“Why not a bike?” people would ask.

The advantages of unicycle travel are not readily apparent, so I’d keep my answers mostly to myself.

“I have two free hands,” I’d think.

I’d think about how, when I’m on a unicycle, I’m not rushing or being efficient or productive. I feel suddenly as if I’m on top of a planet and not a road. I’m a child again and can change the world’s direction simply with a shift of my body.

As I can, I sometimes also think, living off the grid in a cabin my wife Jennifer and I built in the Kentucky woods, cooking with a solar oven and harvesting rainwater.

“Why do you use so little water?” I sometimes hear society asking.  Because it is heavy and scarce?  Because restraint lends itself to gratitude?  Because I like water?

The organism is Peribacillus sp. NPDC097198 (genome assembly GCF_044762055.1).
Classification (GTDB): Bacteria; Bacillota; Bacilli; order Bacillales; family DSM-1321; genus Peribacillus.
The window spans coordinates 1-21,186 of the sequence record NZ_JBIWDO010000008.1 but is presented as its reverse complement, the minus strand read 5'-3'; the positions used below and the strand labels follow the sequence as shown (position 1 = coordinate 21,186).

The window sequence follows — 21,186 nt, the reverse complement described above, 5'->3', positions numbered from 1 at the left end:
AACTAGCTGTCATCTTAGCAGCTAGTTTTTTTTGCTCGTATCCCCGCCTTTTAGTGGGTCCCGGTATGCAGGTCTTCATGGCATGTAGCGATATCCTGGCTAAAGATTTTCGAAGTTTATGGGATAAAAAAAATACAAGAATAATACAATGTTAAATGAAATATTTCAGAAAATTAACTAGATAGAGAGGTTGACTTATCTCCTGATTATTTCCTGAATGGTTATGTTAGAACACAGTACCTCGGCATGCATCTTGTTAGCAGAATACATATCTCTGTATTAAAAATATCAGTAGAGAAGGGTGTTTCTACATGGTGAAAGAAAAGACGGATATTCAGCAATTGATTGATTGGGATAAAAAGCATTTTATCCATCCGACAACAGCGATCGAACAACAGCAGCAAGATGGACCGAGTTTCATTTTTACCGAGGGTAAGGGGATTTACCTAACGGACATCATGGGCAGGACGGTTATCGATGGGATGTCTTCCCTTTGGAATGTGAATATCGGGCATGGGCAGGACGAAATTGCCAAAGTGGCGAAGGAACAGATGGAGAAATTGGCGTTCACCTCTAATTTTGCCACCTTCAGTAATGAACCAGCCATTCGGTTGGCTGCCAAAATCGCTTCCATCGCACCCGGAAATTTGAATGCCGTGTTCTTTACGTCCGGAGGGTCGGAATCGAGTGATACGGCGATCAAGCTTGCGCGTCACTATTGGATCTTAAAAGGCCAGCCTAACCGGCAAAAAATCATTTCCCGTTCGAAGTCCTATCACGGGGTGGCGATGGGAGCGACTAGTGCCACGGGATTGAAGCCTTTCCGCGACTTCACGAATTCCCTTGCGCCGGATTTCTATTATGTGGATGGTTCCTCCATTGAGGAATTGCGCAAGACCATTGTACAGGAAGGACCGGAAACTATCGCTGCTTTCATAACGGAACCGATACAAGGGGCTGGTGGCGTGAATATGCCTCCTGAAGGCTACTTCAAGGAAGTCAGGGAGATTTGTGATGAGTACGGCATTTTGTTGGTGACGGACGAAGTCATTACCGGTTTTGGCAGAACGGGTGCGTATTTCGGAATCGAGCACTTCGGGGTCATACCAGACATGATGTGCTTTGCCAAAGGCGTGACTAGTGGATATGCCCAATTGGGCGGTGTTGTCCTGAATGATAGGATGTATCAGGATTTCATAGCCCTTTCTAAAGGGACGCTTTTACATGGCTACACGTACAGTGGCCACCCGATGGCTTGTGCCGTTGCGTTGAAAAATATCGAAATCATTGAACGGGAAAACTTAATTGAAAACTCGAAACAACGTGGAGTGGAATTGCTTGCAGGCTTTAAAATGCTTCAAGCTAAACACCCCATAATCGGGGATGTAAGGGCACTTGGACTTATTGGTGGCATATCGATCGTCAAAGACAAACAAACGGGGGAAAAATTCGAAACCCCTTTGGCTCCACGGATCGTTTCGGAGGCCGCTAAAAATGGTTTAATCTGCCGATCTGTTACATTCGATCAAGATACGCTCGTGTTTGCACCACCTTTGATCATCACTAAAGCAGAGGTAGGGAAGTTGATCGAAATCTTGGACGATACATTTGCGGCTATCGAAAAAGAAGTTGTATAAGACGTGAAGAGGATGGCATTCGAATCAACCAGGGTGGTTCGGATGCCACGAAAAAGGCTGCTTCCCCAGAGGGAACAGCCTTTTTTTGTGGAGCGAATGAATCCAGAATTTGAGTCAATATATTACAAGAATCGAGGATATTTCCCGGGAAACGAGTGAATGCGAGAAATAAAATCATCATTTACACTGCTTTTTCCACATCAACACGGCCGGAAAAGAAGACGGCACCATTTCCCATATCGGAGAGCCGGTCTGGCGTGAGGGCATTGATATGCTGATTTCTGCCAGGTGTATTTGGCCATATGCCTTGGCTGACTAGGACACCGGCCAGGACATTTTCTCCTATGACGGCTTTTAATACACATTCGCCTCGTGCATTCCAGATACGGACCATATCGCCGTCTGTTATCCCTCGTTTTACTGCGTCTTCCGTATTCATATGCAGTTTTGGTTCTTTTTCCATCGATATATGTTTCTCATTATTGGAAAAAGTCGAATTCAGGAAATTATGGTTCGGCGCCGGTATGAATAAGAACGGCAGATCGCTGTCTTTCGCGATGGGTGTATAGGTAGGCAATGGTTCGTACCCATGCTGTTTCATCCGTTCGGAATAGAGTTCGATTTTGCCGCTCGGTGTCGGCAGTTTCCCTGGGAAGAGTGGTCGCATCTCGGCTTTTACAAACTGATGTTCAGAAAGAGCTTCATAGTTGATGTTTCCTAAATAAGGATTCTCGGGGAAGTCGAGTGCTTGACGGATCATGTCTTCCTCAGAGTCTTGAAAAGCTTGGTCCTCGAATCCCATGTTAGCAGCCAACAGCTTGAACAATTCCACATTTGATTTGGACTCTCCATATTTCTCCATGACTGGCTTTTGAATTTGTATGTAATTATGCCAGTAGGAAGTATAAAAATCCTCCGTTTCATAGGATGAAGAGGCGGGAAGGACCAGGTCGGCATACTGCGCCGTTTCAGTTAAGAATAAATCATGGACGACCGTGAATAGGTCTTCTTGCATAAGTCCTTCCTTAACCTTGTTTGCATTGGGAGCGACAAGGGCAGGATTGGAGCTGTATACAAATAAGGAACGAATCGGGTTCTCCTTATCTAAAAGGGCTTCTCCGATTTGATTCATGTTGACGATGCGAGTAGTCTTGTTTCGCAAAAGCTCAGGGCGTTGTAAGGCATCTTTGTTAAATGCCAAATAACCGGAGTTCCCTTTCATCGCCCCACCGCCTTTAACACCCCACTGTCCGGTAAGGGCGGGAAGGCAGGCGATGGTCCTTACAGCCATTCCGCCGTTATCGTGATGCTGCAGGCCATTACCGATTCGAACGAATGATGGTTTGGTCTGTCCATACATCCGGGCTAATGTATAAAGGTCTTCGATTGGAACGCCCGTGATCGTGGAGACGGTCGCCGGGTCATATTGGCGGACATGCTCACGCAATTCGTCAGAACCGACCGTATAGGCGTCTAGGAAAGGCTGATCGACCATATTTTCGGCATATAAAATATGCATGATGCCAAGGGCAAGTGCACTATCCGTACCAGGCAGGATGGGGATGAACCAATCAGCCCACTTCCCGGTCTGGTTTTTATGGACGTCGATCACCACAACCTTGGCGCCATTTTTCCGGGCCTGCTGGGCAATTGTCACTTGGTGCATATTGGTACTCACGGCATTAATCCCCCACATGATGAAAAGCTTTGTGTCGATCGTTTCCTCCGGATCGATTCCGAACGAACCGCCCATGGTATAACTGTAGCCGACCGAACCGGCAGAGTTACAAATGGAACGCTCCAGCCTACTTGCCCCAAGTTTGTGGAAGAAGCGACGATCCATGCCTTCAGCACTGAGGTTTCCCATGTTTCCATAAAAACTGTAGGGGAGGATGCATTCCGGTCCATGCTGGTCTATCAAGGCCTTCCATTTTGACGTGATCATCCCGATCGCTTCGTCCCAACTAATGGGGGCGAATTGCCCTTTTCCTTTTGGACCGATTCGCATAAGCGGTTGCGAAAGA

When an old-growth woods behind our house was about to be logged, it struck me that I was living like I had traveled, on a single wheel.  I could hear a roar, like from a semi—but it was all of society rushing at me; and I prepared to lean into the gust, to keep standing.


Slowspoke:  A Unicyclist’s Guide to America takes readers on a unusual journey—not just across the country on a unicycle—but into a way of life that Americans are finding increasingly rare:  one that practices a recalcitrant slowness.  Mark Schimmoeller’s recollections of his one-wheeled adventure are interspersed with images of present-day off-the-grid homesteading with his wife in Kentucky.